Chinese officials have reported a gradual decline in numbers of the infected, and in the death toll as well, amid the COVID-2019 pandemic. Despite claimed improvements within the nation's healthcare, the Chinese economy apparently shows serious drops caused by the months-long spread of the Wuhan coronavirus.

According to the first official data from Asian markets, China's industrial production, investments and retail sector have shown a significant reduction in the first quarter of 2020, impacted by the coronavirus infection.

The market data displayed on Monday that China's main industrial production index for January and February slumped by 13,5 percent - the most dramatic fall since the early 1990s.

The situation is exacerbated by the emergency actions of the United States that has recently seen the Federal Reserve cut of its benchmark interest rate for the US dollar to zero.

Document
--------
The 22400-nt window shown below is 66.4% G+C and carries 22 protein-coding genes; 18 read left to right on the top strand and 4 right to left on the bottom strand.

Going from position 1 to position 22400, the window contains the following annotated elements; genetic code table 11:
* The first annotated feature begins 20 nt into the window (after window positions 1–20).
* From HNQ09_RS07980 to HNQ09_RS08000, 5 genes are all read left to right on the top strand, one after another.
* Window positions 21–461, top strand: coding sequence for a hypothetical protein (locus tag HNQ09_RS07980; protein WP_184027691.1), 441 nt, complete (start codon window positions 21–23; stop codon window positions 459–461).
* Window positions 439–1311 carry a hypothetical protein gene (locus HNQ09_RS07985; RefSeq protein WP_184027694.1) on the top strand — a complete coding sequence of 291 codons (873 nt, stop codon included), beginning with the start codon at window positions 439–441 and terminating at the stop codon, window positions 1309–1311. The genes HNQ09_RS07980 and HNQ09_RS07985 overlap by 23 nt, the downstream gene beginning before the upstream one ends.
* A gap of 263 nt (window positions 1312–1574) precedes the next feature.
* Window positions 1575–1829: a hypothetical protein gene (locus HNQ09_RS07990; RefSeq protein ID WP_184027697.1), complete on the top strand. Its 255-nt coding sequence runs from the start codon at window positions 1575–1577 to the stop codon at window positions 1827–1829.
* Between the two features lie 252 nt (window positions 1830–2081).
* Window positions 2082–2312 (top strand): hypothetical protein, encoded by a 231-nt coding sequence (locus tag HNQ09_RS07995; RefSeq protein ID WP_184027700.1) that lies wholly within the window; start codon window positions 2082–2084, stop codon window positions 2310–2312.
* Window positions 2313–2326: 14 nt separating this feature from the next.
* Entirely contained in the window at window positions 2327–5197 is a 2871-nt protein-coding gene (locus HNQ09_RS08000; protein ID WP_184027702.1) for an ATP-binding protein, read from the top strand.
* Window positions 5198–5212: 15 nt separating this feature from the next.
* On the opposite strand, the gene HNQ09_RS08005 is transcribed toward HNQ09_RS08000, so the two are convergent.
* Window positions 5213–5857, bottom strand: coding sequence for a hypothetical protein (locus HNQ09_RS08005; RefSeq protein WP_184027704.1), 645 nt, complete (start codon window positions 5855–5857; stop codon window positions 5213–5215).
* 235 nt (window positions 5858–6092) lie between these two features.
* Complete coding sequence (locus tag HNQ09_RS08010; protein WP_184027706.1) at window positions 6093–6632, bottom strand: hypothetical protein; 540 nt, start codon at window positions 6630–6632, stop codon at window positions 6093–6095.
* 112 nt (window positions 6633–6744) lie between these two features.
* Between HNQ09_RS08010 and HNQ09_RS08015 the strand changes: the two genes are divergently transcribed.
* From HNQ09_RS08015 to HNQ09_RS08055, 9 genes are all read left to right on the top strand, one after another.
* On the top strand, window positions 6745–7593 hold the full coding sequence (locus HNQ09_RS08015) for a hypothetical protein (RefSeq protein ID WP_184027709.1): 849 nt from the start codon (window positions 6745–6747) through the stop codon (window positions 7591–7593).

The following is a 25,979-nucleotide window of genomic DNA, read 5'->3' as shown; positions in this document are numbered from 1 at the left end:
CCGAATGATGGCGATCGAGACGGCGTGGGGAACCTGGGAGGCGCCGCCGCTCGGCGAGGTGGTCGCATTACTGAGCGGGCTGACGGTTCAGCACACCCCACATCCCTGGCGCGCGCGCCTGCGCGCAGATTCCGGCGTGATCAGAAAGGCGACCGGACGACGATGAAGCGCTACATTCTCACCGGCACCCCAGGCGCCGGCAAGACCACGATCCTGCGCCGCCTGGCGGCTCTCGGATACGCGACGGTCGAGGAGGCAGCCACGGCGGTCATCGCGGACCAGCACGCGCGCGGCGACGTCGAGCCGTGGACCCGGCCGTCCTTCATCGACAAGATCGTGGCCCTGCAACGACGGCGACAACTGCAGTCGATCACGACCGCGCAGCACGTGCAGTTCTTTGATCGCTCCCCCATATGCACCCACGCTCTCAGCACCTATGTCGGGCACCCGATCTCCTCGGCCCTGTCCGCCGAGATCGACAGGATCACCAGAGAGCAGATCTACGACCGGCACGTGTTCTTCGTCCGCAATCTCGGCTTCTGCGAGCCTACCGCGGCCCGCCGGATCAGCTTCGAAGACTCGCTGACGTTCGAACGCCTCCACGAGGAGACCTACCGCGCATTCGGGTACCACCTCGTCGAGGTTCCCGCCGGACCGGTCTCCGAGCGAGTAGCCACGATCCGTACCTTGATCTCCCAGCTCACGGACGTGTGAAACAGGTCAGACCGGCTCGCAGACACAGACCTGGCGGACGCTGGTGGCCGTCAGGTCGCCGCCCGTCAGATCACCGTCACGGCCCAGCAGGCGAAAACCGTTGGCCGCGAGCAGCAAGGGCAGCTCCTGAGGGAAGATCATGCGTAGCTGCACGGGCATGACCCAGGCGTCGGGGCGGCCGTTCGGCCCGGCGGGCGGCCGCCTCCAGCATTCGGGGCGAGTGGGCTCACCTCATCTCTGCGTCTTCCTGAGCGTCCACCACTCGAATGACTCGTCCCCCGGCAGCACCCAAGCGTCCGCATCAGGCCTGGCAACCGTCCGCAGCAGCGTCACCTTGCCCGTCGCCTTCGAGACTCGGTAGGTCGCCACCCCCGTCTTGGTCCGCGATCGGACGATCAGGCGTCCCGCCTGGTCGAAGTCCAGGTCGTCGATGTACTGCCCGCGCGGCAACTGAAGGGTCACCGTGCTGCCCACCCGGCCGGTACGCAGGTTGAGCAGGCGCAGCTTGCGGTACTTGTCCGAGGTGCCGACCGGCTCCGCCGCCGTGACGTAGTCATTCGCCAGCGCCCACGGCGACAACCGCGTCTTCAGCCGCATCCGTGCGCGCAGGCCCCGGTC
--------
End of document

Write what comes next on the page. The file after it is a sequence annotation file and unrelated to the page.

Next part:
Overall, markets across the globe expect a significant slump starting Monday, as the oil prices continued to drop after the Fed announced an emergency measure to tackle the economic impact caused by the Chinese infection. 

China remains a major oil consumer. As the coronavirus outbreak sparked in early December 2019, investors felt an upcoming uncertainty and started gradually to diversify their equities while Beijing saw a temporary shutdown of its factories across the nation.

Last week, Chinese authorities allowed selected entities to resume their work in the coronavirus-hit city of Wuhan and Hubei province. While China gradually restores production, investors still reportedly fear that a complete return for global markets to pre-pandemic indicators could take months, if not years.